Interestingly, Pope Francis has talked about distributive justice in an inter-generational context in relation to climate change. The argument is straightforward. Distributive justice is that form of justice by which the goods of this world are divided according to appropriate criteria. And, when thinking about appropriate criteria, it can be argued that one generation should not systematically enrich itself in such a way that it imposes costs on future generations without conferring any equivalent benefit. Or, as Laudato Si expresses it: “Intergenerational solidarity is not optional, but rather a basic question of justice, since the world we have received also belongs to those who will follow us” (159).
If governments borrow money, in general future generations of taxpayers will either have to pay interest on that debt (via higher taxes or reduced government services) or repay the debt. Alternatively, the debt might be inflated away and those who owe the money, as well as others, then suffer. Or the government might default, causing all sorts of problems for those who hold government bonds who might, for example, see their pensions reduced. The argument is very similar to that used in the case of climate change.
A talk given by the former Prime Minister of Ireland, John Bruton, to St. Mary’s University (approximately 29 minutes) also made this connection between government debt and climate change. John Bruton included future pension liabilities in his definition of government debt. His reasoning was that Western governments have created systems of pension provision that involve making promises to pay pensions in the future to the current working generation. Those promises will lead future working generations to pay taxes to finance those pensions. The pensions for the future older generation are not financed by their own savings but by the taxes of future working generations. With the decline in the birth rate, this has left an obligation that might be impossible for future generations of taxpayers to service. This is similar to a government debt.
The chart below shows government debt over a long period as a percentage of national income. Very high peaks can be seen after the Napoleonic Wars and after the First and Second World Wars. Reducing debt after these events caused pain for the following generations and required a fair degree of luck. We only have to think about the industrial conflict in the 1960s and 1970s as workers went on strike for higher wages as wage increases were eroded by rapid inflation (which was also eroding the real value of government debt and the modest savings of people who had been prudent throughout their working lives).
The situation we are in now has already taken government debt to over 100 per cent of national income and it will almost certainly climb beyond 130 per cent. Even before the current crisis, the Office for Budget Responsibility took the view that government debt would rise to over 250 per cent of national income over the next 50 years on current policy because of the promises that had been made to future pensioners.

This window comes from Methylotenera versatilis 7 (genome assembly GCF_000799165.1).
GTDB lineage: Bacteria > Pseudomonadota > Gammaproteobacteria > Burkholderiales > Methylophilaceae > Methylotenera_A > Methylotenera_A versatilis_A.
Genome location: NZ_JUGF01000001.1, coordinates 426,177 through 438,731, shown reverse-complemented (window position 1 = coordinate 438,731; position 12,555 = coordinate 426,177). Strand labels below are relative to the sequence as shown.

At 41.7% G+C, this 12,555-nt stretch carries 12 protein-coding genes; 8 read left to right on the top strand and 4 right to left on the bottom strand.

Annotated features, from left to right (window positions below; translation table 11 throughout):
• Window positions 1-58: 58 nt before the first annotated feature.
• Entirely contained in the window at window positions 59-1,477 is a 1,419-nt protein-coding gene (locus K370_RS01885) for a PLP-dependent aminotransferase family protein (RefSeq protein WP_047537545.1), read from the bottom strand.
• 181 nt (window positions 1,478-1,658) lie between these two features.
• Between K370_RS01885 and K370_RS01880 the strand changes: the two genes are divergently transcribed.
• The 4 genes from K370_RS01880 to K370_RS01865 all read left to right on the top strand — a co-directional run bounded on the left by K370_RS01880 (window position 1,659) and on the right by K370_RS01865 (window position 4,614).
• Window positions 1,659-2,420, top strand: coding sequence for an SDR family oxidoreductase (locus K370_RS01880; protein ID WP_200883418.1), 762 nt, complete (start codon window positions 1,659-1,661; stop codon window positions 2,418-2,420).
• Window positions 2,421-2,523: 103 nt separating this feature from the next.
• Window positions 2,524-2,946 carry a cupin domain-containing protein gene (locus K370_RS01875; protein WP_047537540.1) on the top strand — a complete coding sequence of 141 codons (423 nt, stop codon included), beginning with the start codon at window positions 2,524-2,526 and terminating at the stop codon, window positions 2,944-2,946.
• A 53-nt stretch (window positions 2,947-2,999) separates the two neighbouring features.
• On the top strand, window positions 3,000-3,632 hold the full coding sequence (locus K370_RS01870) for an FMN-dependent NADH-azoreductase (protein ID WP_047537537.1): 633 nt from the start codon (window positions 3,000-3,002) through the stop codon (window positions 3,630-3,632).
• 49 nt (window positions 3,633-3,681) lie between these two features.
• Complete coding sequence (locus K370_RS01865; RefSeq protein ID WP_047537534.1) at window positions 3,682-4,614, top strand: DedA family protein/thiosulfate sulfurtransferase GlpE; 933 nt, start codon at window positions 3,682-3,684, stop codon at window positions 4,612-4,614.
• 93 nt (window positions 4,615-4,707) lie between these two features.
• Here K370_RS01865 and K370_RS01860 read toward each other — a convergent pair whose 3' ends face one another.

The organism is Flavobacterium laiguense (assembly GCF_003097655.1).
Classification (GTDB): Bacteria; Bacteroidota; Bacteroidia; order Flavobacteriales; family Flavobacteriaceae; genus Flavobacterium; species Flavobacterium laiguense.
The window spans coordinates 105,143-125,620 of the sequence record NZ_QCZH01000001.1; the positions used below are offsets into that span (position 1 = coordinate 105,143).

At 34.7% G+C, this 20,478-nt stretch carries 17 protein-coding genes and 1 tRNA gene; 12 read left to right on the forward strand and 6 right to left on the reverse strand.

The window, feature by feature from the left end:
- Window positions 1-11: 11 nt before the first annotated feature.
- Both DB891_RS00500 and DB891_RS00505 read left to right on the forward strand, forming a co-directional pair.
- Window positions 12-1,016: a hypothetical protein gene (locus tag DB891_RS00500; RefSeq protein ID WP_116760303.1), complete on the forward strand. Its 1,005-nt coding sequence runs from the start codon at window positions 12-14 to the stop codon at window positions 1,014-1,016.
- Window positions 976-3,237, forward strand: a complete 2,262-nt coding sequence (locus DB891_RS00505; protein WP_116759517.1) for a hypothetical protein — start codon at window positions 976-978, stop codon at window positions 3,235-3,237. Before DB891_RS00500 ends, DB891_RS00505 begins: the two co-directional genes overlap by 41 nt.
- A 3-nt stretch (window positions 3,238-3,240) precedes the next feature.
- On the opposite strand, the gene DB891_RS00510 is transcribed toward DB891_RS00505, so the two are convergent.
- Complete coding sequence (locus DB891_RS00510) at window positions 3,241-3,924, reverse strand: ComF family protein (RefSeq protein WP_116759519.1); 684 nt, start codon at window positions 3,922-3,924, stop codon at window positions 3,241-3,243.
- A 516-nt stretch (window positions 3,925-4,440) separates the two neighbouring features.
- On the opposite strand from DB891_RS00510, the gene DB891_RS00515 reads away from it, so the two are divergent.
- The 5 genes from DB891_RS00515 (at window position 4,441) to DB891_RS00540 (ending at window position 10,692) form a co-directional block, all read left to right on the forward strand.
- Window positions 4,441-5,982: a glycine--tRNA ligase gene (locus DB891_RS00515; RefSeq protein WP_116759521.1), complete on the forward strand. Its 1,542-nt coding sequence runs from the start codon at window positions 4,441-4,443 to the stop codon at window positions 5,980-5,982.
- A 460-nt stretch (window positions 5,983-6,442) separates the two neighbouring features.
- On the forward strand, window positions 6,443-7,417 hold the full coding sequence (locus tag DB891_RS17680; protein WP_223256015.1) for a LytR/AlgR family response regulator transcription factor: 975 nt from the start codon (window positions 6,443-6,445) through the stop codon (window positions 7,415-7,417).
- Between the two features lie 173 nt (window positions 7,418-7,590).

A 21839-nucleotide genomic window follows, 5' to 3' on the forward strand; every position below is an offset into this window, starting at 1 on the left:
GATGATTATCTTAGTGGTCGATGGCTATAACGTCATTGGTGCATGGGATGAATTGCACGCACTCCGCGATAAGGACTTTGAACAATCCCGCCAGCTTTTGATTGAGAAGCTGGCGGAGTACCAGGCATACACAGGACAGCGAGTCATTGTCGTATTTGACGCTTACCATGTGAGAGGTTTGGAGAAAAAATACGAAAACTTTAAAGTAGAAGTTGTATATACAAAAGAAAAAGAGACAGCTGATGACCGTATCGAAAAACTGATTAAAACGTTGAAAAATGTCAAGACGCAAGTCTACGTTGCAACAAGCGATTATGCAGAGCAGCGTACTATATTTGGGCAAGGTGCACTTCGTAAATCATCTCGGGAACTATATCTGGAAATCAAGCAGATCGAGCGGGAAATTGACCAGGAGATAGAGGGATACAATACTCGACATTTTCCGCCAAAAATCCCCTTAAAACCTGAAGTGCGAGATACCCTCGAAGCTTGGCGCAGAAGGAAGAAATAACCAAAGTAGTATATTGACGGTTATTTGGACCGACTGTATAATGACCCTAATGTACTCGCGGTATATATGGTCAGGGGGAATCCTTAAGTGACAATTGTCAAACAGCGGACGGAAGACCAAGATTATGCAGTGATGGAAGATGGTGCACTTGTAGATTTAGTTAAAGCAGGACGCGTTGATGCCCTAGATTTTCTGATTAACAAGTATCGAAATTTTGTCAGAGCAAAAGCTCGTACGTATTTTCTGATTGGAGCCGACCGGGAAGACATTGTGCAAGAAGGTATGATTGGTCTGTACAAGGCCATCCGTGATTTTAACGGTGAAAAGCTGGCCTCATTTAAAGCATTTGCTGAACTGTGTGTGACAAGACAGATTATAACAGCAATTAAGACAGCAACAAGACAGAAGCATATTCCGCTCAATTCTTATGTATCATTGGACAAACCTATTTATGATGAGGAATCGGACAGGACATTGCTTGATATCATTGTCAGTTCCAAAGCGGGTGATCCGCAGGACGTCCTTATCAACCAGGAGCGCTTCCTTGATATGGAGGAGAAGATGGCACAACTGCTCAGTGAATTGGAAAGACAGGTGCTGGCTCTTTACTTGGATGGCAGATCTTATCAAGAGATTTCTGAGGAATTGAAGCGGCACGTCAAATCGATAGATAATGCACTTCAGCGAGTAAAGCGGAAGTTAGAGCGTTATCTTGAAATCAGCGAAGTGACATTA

But, given that we have had 300 years of government debt in its modern form, why should Catholic social teaching now start to give this some consideration? One answer is that current levels of indebtedness combined with ageing populations could give rise to a number of developed-country governments defaulting on debt or being unable to meet healthcare or pension obligations to future citizens. A second answer is that, in the post-war period, government debt has been piled up in country after country to finance increases in consumption rather than to deal with one-off shocks.
The avenues down which Catholic social teaching should be going, I believe, are as follows:
- Incurring debt to fight a just war when the survival of the nation is at stake does not offend inter-generational distributive justice.
- Dealing with one-off shocks (famine, disease, and so on) by increasing borrowing also does not necessarily offend distributive justice – there is no reason in distributive justice why the current generation should necessarily bear all the costs of these events.
- Borrowing to invest in, for example, infrastructure or other investments does not offend distributive justice as such, but a government should be prudent in how it goes about such activity and ensure that it is not done for the purposes of political self-aggrandisement.
- Building up debt because the current generation is not willing to pay the taxes necessary for government consumption and redistribution does offend distributive justice. There are no criteria of distributive justice by which future generations should be obliged to fund the consumption of the current generation except in extremis. Such borrowing and over-consumption offends the common good in other ways too (this will be the subject of further posts).
But John Bruton is also surely right. To set up systems of pension and healthcare provision that put burdens on future generations when we do not know whether they will be able to meet them has to be questionable from the perspective of distributive justice. The alternatives would require more insurance (perhaps through mutual organisations), more savings and more family support for the elderly – something that has generally been supported in Catholic social teaching.
It is comforting to reach the same conclusion about how we should care for the elderly from two different directions. Indeed, it is perhaps not surprising that by putting responsibilities on the government that naturally belong with the family it has led to trouble.